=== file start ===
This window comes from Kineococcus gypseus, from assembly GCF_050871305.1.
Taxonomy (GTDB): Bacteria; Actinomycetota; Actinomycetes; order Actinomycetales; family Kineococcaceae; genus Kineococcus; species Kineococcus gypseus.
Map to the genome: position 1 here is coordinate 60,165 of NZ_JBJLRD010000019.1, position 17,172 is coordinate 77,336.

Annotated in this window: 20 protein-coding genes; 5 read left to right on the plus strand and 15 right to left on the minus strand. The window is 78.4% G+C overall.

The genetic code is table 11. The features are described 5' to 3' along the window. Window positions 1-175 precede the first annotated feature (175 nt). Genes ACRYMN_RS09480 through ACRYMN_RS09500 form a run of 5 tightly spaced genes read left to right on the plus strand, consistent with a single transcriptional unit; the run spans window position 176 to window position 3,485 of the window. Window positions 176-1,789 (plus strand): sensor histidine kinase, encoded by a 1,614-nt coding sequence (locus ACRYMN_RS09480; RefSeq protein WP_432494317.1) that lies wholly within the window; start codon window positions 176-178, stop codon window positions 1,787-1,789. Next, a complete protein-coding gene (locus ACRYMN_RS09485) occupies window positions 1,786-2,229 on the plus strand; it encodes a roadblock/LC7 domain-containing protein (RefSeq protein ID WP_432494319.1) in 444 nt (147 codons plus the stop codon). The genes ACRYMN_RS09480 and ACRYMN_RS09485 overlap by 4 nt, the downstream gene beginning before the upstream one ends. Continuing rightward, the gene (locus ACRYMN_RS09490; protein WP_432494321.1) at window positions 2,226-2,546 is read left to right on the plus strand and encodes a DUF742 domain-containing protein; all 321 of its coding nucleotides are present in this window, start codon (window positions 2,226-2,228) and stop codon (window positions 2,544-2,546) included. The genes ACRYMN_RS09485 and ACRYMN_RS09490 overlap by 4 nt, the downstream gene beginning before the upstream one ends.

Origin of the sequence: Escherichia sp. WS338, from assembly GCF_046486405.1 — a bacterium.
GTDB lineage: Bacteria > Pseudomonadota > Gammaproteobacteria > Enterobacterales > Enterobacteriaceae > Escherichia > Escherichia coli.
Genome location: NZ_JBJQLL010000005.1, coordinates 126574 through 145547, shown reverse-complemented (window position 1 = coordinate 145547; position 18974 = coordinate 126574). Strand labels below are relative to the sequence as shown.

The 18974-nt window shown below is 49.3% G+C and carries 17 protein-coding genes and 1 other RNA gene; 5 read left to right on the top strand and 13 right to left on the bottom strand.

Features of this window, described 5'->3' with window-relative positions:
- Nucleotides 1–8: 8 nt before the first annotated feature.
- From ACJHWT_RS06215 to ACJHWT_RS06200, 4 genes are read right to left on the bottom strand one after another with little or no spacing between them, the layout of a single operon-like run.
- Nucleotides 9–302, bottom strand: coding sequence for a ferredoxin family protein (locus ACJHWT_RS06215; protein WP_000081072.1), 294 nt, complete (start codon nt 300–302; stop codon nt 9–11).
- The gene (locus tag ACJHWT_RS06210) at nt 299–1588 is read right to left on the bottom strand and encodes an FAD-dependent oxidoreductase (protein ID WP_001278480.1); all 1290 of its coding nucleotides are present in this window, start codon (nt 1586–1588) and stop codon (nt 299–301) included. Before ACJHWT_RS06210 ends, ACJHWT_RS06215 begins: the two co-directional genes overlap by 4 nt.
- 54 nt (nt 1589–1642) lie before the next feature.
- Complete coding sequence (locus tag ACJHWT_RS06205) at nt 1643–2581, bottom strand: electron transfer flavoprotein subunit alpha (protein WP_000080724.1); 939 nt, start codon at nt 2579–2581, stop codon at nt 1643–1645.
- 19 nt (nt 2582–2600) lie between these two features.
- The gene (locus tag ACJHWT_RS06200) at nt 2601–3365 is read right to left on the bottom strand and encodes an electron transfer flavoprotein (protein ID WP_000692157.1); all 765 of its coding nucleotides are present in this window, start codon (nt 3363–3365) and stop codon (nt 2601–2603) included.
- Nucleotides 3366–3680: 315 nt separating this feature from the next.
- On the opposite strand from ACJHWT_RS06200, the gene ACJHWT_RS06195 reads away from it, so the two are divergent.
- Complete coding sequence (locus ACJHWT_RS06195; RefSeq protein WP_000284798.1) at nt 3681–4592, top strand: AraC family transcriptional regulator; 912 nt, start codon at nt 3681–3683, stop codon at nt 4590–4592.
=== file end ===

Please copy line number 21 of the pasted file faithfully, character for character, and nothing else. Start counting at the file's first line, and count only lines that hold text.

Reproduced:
- Complete coding sequence (locus ACJHWT_RS06195; RefSeq protein WP_000284798.1) at nt 3681–4592, top strand: AraC family transcriptional regulator; 912 nt, start codon at nt 3681–3683, stop codon at nt 4590–4592.